Year 4, Day 22: The Suicide Machines – A Match and Some Gasoline

Venerable punk rockers, The Suicide Machines highlight their excellent musicianship by mixing hardcore punk with ska on “A Match and Some Gasoline”


Year 4, Day 22: The Suicide Machines – A Match and Some Gasoline


Track List


  1. Burning in the Aftermath
  2. Did You Ever Get The Feeling of Dread?
  3. Keep it Crime
  4. High Anxiety
  5. Your Silence
  6. The Change
  7. Invisible Government
  8. One More Time
  9. Beat My Head Against the Wall
  10. Seized Up
  11. Split the Time
  12. Kaleidoscope
  13. Politics of Humanity/The Floating World

About the Album

A Match and Some Gasoline is the fifth studio album from Detroit native punk rockers, The Suicide Machines. The album was recorded in March of 2003 and released on June 17th 2003 through Side One Dummy Records.

Thoughts on the Album

If you haven’t noticed by now, a good potion of my music library is comprised of punk music. I love the message, the speed, the power, and snark/sarcasm/scathing wit that most punk tracks have. Today’s album brings more of the same with The Suicide Machines‘ A Match and Some Gasoline.

The tracks on this album changes styles going from ska, skate punk, and hardcore punk. I’ll say this: the bass work on this album is incredible. You have entire tracks that seeming stop, just to hear the bass lines. You also have minute long tracks that are pure hardcore that spit fire and vitriol. Mixed in-between the hardcore punk you have ska tracks like High Anxiety and Split the Time.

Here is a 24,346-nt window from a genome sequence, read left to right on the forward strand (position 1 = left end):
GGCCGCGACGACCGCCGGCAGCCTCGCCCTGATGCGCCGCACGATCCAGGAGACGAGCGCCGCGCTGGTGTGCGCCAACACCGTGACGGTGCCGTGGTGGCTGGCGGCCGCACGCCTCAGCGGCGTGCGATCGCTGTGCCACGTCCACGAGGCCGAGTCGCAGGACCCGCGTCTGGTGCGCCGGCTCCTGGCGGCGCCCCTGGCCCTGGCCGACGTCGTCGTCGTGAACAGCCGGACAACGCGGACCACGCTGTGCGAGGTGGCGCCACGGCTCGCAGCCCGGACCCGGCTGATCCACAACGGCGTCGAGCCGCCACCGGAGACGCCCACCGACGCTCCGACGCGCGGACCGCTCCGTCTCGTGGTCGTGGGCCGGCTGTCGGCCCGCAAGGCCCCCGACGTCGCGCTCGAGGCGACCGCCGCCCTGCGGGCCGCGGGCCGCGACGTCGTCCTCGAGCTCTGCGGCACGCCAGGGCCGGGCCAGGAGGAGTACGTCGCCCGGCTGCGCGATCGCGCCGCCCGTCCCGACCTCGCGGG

The album opens with Burning in the Aftermath, a provocative track that is jam-packed with screaming vocals and intense and fast paced guitar riffs. I would argue that the track is the heaviest on the album. It’s a great opening track.

It’s a weird formula found on this album that the tracks go back and forth between the hardcore punk and ska influenced tracks. One of these ska tracks that stick out is the fourth track, High AnxietyHigh Anxiety is an incredibly catchy and majorly infectious track that’ll be stuck in your head for days. The bridge of the song is awesome. The guitar lines are great and melodic and mesh well together with the bass lines.

Other highlights include the incredible drum work on Your Silence. You can just sense the urgency and rage from the drummer pounding away on his drum kit. One More Time, an experimental track that brings up a topic (child abuse) and how people turn a blind eye to it in this country. Your Silence is more of a heavy metal style track. Beat Your Head Against the Wall is a great thrash-core style track. You’ll want to either mosh or headbang along to the track.

The album closes out with Politics of Humanity/The Floating World, and in typical The Suicide Machines fashion is the longest track on the album. The track starts out acoustic before mixing in pop-punk style choruses. And just when you thought the track was over and it’s ambient, the acoustic guitar returns to end the album giving you time to ponder and time to breathe.


I’d say this album is an acquired taste. It mixes hardcore punk with ska and skate punk elements incredibly well. Listen to Destruction by Defintion before A Match and Some Gasoline to get a gauge of The Suicide Machines‘ sound. Overall, it’s a great album that successfully  combines hardcore punk with ska. But it’s ska without the horns, so if you can get past that, you’ll love the sound and this album.

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